Substrate

Pygmy Mice burrow in the wild – provide yours with 3-4 inches of pine shavings into which they can dig.  They will construct enclosed nests, often shared by several individuals, of dry grass or pet nesting material.

Self-constructed burrows are preferable to plastic caves or nest boxes.  Pygmy Mice have high metabolisms – condensation from respiration can build up on shelter walls, causing a damp, unhealthy situation (this helps them gather water in the wild – please see Part 1). Read More »

Working Dogs – Guard Dogs Benefit Livestock and Wildlife in Europe and Africa

Small HamsterAt first glance, providing farmers with Karakachans, Kangals and other large, aggressive dogs might not seem an ideal conservation strategy.  However, biologists based in Bulgaria and Namibia are doing just that – and both farmers and wildlife are reaping the benefits.

Why Use Dogs at All?

Farmers who use dogs to protect their flocks do not need to rely upon poison, which has for decades been the predator-control method of choice.  Poison-laced-bait kills “target species” such as leopards, bears and other large predators as well as rodents, vultures and smaller animals.  When the poisoned creature itself dies, scavengers that feed upon its corpse may in turn become victims.   Read More »

Small Pet Health – Wet-Tail in Hamsters

Small HamsterWe like to keep our little pets as happy and healthy as possible, but as with our own health there are some common illnesses that can occur despite our efforts to keep them away. Wet-tail describes a common illness found to affect most rodents, but it affects hamsters more often than others, as they seem to be the most susceptible to it. The symptoms of this illness include diarrhea (characterized by a wet tail area, hence the name), a bad odor, lack of appetite, unkempt appearance (from the hamster not cleaning itself), a hobbling walk with a hunched back, and an almost total lack of energy, though this is not to be confused with a hamster’s normal daytime sleep schedule. Read More »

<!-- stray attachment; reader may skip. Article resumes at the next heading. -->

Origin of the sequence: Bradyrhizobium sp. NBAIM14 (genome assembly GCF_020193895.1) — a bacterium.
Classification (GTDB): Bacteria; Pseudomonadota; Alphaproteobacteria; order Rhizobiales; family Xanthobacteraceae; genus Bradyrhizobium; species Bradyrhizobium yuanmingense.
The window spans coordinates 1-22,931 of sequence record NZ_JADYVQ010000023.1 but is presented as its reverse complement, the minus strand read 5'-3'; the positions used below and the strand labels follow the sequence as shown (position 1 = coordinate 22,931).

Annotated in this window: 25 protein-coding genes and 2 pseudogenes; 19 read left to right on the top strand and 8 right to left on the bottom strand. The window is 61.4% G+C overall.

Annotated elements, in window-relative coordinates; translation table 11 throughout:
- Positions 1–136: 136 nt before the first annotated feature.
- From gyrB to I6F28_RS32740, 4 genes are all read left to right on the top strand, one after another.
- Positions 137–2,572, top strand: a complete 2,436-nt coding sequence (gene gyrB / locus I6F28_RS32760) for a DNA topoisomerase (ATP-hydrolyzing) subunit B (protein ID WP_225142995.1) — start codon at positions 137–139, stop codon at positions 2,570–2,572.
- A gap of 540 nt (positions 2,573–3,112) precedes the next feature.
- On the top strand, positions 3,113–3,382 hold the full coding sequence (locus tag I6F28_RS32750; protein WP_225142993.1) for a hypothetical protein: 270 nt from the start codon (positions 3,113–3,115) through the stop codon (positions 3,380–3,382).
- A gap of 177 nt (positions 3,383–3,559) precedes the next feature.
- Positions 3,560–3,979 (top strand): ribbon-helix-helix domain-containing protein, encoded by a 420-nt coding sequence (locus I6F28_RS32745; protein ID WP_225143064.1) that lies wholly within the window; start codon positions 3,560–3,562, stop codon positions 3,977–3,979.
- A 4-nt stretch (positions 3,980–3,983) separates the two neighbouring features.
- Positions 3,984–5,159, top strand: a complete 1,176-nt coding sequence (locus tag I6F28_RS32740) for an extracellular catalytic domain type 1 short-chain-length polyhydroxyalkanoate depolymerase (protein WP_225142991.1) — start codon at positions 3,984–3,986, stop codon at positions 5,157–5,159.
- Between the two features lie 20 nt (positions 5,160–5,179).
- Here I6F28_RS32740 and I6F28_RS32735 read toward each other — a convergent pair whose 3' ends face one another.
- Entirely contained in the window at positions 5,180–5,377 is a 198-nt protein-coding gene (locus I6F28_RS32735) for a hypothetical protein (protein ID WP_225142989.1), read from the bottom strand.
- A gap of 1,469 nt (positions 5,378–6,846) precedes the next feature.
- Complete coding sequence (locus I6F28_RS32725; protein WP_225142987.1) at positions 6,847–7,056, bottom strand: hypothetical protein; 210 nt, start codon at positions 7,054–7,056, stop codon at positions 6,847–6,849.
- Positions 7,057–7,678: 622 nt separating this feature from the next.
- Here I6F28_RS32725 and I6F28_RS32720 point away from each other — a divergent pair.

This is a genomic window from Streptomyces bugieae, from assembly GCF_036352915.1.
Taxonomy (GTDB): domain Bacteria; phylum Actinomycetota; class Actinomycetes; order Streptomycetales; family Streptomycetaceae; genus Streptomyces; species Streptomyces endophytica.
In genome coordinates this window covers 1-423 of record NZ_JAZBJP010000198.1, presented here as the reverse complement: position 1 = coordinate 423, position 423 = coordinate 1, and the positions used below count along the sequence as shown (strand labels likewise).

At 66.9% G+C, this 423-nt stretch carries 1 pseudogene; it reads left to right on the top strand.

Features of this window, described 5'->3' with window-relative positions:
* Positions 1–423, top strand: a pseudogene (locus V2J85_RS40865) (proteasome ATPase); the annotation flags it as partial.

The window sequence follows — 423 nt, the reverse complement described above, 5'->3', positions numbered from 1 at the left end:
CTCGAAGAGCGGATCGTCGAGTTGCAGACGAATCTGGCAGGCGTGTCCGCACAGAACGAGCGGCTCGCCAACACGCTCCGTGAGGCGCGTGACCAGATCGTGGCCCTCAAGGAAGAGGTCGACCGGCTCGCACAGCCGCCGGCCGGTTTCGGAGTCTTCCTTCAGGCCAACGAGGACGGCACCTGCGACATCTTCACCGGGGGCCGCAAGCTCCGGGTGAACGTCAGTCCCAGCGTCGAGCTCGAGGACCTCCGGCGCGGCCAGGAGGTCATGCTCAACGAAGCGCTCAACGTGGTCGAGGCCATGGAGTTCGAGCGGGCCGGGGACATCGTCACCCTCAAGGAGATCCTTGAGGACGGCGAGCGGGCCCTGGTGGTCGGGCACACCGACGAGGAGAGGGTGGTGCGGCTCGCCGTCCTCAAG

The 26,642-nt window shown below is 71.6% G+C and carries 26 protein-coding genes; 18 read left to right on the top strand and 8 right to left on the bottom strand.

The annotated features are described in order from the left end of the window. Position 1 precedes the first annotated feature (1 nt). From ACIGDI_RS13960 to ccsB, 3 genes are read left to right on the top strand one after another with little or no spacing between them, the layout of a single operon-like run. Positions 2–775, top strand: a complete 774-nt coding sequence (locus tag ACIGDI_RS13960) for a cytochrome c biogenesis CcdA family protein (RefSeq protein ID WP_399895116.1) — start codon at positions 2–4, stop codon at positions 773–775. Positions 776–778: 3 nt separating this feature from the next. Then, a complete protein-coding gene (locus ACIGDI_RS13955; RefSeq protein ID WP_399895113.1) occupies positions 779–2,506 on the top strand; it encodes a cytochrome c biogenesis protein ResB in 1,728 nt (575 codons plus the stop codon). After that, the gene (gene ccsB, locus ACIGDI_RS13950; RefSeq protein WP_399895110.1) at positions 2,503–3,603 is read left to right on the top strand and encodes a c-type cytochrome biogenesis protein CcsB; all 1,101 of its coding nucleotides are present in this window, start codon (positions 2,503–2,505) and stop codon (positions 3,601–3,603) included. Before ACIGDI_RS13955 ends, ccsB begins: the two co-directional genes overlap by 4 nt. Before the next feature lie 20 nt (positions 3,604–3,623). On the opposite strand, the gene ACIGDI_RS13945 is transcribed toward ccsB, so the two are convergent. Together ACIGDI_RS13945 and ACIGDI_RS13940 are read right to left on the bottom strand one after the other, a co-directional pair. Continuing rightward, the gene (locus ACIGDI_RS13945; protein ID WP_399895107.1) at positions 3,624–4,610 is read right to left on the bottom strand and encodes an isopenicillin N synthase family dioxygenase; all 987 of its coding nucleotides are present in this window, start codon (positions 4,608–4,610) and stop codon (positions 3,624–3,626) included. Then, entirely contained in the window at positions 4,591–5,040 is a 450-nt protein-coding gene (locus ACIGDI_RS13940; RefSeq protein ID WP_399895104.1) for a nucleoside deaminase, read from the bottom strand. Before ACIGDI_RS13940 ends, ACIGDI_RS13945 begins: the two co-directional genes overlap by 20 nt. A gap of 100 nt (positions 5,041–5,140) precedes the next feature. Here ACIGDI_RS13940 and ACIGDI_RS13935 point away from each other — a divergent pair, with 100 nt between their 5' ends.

Keeping and Breeding the African Pygmy Mouse – Part 1

Pygmy MouseThe African Pygmy Mouse (Mus minutoides) is a delightful little creature that is sometimes available in the US pet trade.  Its care differs slightly from that of its giant (by mouse standards!) cousin the House Mouse, but experience with House or Fancy Mice will be very useful should you decide to give these diminutive fellows a try.

Note: Be sure to check local laws before purchasing an exotic rodent, and ask your doctor if there are any health issues to consider.  All animal bites and scratches, however minor, should be attended to by a physician. Read More »

Training Your Pet – The “Sit Sit Sit” Phenomenon

Often, as I am observing owners and their dogs I notice that the owners ask for a particular behavior several times before the dog offers it. For example, you ask Fido to sit. He doesn’t immediately sit, so you say it again, “sit”, only to again repeat yourself until Fido actually sits. In such cases, what he has learned is that the command is not just “sit”, but he thinks it is “sit sit sit, Fido, sit”. We’re often frustrated by his apparent lack of obedience, wondering why the dog is choosing not to listen to us. In reality, he’s just plain confused. Without a clear-taught command, he doesn’t know what you are asking him to do! Read More »